The discrete-finite element coupling method is an effective approach to simulate the complex interactions between sea ice and offshore structures and ice-induced vibrations (IIVs) of structures. However, the small time step in the discrete element method, as the time step of the coupled method, is time-consuming. Adoption of a time multiscale strategy can solve this problem. This paper proposes a coupled discrete-finite element method based on a domain decomposition method to analyze the interactions between sea ice and a conical jacket platform. Moreover, IIVs of the platform were analyzed. The computational domain is split into several subdomains based on whether sea ice interacts with the platform. The subdomains directly impacted by sea ice use small time steps of the discrete element method. The numerical results show that the proposed time-efficient method is reliable and stable for the simulations of ice-platform interactions.
In cold regions, the vibrations of offshore platforms induced by sea ice can be harmful for not only the routine production but also the serviceability and safety of platforms. Conical jacket platforms have been used considerably in the Bohai Sea of China. The forces induced by sea ice are the dominant environment loads acting on the platforms. Ice-induced vibrations (IIVs) of platforms have also been reported by Yue et al. (2009).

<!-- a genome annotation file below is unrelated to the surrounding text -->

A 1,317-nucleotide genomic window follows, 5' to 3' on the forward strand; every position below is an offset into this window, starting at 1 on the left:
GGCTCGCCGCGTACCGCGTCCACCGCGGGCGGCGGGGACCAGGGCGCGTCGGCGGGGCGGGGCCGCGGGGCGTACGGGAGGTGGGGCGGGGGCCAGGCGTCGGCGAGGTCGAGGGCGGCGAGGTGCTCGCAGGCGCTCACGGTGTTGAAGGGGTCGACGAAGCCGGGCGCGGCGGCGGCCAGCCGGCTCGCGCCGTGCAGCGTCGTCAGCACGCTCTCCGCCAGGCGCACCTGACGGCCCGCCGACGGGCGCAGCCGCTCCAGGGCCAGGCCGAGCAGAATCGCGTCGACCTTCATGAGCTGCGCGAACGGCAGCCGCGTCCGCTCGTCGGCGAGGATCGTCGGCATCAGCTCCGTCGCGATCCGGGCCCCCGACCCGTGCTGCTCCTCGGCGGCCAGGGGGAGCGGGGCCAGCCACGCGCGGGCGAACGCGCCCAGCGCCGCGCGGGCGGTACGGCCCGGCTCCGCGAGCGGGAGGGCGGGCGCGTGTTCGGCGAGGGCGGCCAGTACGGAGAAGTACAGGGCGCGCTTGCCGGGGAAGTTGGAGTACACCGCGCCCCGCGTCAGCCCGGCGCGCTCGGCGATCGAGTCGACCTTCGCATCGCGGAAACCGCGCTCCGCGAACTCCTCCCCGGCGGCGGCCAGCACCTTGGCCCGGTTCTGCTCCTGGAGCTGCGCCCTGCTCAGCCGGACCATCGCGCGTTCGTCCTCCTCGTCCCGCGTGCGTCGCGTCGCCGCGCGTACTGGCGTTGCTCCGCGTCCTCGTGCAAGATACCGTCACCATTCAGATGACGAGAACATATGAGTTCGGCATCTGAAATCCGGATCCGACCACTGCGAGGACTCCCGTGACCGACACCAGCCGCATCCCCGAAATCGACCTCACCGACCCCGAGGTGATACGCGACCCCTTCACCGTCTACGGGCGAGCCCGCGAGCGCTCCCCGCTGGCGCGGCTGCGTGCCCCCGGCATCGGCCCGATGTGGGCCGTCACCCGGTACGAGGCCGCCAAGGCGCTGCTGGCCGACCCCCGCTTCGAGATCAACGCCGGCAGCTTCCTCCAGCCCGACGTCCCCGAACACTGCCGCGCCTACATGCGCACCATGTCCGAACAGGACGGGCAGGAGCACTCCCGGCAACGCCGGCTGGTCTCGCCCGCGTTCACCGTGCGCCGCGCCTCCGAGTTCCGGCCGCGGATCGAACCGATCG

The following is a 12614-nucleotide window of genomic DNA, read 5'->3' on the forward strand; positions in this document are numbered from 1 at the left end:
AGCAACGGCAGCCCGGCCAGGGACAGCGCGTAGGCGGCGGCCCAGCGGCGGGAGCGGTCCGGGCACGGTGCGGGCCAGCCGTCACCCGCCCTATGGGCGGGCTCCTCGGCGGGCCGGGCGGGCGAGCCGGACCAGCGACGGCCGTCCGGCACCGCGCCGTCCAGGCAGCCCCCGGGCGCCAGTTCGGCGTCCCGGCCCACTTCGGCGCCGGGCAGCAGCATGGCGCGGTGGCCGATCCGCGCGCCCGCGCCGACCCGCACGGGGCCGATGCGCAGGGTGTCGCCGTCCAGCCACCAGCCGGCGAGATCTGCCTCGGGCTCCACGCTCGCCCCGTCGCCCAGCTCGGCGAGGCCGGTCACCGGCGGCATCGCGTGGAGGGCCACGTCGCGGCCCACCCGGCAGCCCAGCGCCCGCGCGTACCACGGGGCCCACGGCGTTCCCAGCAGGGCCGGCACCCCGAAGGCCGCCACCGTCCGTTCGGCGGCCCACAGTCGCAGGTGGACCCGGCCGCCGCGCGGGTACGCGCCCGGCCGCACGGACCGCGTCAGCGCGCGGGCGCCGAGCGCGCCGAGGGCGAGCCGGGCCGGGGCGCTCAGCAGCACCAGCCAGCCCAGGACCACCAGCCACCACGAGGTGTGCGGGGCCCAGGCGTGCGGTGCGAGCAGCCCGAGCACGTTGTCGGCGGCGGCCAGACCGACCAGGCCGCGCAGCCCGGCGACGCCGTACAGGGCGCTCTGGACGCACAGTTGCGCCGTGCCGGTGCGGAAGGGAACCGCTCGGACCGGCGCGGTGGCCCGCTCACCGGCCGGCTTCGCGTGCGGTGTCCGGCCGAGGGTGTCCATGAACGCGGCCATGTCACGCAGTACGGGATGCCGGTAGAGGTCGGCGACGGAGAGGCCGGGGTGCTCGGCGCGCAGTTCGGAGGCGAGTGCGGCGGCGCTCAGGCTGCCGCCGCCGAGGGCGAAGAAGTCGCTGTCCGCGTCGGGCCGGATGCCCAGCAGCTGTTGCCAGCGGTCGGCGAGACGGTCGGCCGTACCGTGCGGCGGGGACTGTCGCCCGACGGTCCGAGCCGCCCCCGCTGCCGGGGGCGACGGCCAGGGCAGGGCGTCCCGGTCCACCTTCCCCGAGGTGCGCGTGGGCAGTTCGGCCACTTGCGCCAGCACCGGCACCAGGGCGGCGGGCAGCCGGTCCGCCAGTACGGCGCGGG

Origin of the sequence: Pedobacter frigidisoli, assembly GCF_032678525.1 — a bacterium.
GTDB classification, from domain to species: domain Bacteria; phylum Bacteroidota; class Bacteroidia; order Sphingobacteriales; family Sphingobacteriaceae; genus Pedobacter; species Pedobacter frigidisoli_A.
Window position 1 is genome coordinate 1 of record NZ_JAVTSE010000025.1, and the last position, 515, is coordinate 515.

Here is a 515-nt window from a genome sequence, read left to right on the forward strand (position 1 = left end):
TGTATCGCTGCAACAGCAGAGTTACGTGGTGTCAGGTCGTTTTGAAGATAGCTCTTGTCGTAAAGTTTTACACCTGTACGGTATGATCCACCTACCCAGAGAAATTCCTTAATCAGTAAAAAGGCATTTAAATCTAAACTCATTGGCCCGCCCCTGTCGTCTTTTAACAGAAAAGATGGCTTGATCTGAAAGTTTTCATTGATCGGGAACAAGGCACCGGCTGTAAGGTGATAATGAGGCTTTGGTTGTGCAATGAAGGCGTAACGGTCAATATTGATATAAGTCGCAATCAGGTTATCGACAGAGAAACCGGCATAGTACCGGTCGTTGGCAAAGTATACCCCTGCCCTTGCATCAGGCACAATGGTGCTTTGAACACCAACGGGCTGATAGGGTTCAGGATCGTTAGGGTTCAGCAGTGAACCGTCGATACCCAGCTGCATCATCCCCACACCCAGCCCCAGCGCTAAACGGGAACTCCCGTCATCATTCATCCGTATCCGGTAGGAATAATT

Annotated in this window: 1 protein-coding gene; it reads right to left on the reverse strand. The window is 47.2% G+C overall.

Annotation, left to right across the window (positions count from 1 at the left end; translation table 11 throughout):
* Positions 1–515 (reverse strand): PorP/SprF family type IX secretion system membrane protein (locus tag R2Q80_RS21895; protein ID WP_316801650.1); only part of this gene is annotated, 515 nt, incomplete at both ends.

To overcome IIVs of platforms, some beneficial work including field measurements, model tests, and numerical simulations has been conducted on the interactions between sea ice and offshore platforms (Huang et al., 2013; Nord et al., 2015). Because field and scale tests are difficult and expensive, numerical simulations are usually adopted for investigating the dynamic behaviors of offshore platforms under ice loads (Hopkins, 1997; Paavilainen and Tuhkuri, 2013). Kärnä and Turunen (1989) calculated the IIVs of a narrow structure by assuming ice load to be a function of the relative displacement and relative velocity between ice and the structure. The finite element method (FEM) has also been utilized in ice load analyses in which the sea ice is approximated using the material’s nonlinear model (Sand and Fransson, 2006). However, the continuum-based FEM is limited by the inherently discrete nature of sea ice, especially in the case of floe ice.